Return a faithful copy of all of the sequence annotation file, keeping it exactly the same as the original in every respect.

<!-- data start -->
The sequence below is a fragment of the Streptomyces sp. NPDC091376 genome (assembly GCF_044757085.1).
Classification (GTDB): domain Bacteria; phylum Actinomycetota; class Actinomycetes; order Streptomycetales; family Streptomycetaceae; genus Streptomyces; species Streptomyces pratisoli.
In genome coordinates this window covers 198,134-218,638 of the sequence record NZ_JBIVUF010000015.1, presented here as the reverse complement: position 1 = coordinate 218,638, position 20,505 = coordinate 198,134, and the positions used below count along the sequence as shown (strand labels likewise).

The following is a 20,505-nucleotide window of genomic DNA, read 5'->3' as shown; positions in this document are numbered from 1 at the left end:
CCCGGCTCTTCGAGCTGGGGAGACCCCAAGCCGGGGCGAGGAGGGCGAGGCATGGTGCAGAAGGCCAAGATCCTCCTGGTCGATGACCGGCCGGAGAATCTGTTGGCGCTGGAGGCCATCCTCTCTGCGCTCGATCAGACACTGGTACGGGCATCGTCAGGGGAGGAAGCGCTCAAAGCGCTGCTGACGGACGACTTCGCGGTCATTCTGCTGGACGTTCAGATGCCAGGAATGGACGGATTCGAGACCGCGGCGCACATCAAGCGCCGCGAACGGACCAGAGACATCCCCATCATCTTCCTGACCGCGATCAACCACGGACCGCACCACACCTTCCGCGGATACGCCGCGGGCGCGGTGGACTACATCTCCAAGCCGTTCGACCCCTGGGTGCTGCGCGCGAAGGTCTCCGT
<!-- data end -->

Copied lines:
The sequence below is a fragment of the Streptomyces sp. NPDC091376 genome (assembly GCF_044757085.1).
Classification (GTDB): domain Bacteria; phylum Actinomycetota; class Actinomycetes; order Streptomycetales; family Streptomycetaceae; genus Streptomyces; species Streptomyces pratisoli.
In genome coordinates this window covers 198,134-218,638 of the sequence record NZ_JBIVUF010000015.1, presented here as the reverse complement: position 1 = coordinate 218,638, position 20,505 = coordinate 198,134, and the positions used below count along the sequence as shown (strand labels likewise).

The following is a 20,505-nucleotide window of genomic DNA, read 5'->3' as shown; positions in this document are numbered from 1 at the left end:
CCCGGCTCTTCGAGCTGGGGAGACCCCAAGCCGGGGCGAGGAGGGCGAGGCATGGTGCAGAAGGCCAAGATCCTCCTGGTCGATGACCGGCCGGAGAATCTGTTGGCGCTGGAGGCCATCCTCTCTGCGCTCGATCAGACACTGGTACGGGCATCGTCAGGGGAGGAAGCGCTCAAAGCGCTGCTGACGGACGACTTCGCGGTCATTCTGCTGGACGTTCAGATGCCAGGAATGGACGGATTCGAGACCGCGGCGCACATCAAGCGCCGCGAACGGACCAGAGACATCCCCATCATCTTCCTGACCGCGATCAACCACGGACCGCACCACACCTTCCGCGGATACGCCGCGGGCGCGGTGGACTACATCTCCAAGCCGTTCGACCCCTGGGTGCTGCGCGCGAAGGTCTCCGT